A false rights debasement of human rights leads to cynicism, and to a loss of faith in government.  Should a populace learn to accept them, the ground is prepared for acceptance of increasing government control. The honoring of universal human rights is at the core of human political freedom.  The Founding Fathers articulated this.  Though they succeeded in so much and gave the world the wonder that is the Bill of Rights and The American Constitution, they failed in one glaring area: African Americans were not treated with equal dignity.  And the nation paid a heavy price for this failure.

Thus, the dignity and equality before the law of every single individual on earth is the principle measure of human rights. If it is not universal, it is not a human right. This simple criterion applies to every issue, in every dimension, from genocide to bioethics. 

There are many professions and organizations that need clarity of thought on human rights so that sound decisions can be made: Virtually every job in the United States Congress, in state legislatures and even at county government level. Many civil service jobs need this training to a high degree: In the Department of Health and Human Services for such things as human trafficking, the abuse of children, care of the poor, the homeless, the dying, in the treatment and care of addicts. Civil servants in the State Department particularly need this, but also in the Department of Labor, the Department of Education, the Department of Housing and Urban Development and in the Department of Homeland Security. All need clear thinking on this issue.

Further afield: Those who work for international agencies, such as the United Nations, the Organization of American States, the World Health Organization, as well as for international NGOs, all need the same clear intellectual formation.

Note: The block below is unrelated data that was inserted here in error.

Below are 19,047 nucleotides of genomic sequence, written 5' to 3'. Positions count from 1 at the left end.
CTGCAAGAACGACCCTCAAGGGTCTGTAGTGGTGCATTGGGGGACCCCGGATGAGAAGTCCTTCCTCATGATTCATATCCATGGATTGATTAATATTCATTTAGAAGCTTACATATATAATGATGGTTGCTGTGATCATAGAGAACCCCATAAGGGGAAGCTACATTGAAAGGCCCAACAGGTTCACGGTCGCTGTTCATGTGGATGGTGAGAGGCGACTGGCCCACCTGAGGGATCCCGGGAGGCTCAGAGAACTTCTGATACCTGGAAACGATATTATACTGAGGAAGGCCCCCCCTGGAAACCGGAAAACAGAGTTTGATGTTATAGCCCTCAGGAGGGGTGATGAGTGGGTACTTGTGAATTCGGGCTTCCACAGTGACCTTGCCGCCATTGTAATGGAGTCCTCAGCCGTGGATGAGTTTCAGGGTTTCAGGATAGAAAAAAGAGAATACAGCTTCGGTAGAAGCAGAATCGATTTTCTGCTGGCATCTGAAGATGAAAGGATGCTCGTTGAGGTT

Doctors and nurses and hospital administrators need this. The need in healthcare is growing rapidly as advances are made in medicine but at costs so high some are tempted to think of euthanasia (murder).

Every high school teacher ought to be familiar with the distinction between false and true rights. Every high school principal needs to be expert on it and ought to ensure all pupils become competent in making the difference clear, because every voter needs to never let false rights trump human rights.

Over and above all those mentioned above there  are many who should consider getting this training: Those finishing their bachelor degree but not yet decided on a career path; mothers returning in midcareer to the workplace as their children become less dependent on them; retiring baby boomers who have the leisure of good health, many remaining years and the financial flexibility to become involved in NGOs where they can make a difference.

Given the vast need for tens of thousands of people trained in this way of thinking many ought to think of conquering the subject matter. 

The Catholic Church, being universal (catholic) organization, is well-placed and has much experience and the longest historical track record  in the issues of human rights claims: Ethnic people versus their conquerors, business owners versus workers, and workers versus business owners, parents versus schools, and schools versus parents. The Church’s history in articulating the principles involved are well-known and the Catholic viewpoint did much to shape the founding human rights treaties of the United Nations. The Church’s latest contribution in this field is led the coauthor of the article on the fundamental right (human right) of every child to the marriage of his parentsWilliam Saunders J.D. (Harvard Law) is director of a new MA program in Human Rights at The Catholic University of America. He and Professor Robbie George of Princeton University conduct a wonderful exploration of the issues here: beginning at minute 2.30.

For particulars of The Master of Arts in Human Rights program click here.

Do have a look at it and pass on the information to those – young and old — who might be interested. Their contribution to society could be greatly enhanced with this degree.

For the good of the child,

Pat Fagan, Ph.D.


[1] That does not mean they will draw on the help of others — but it will be at their request.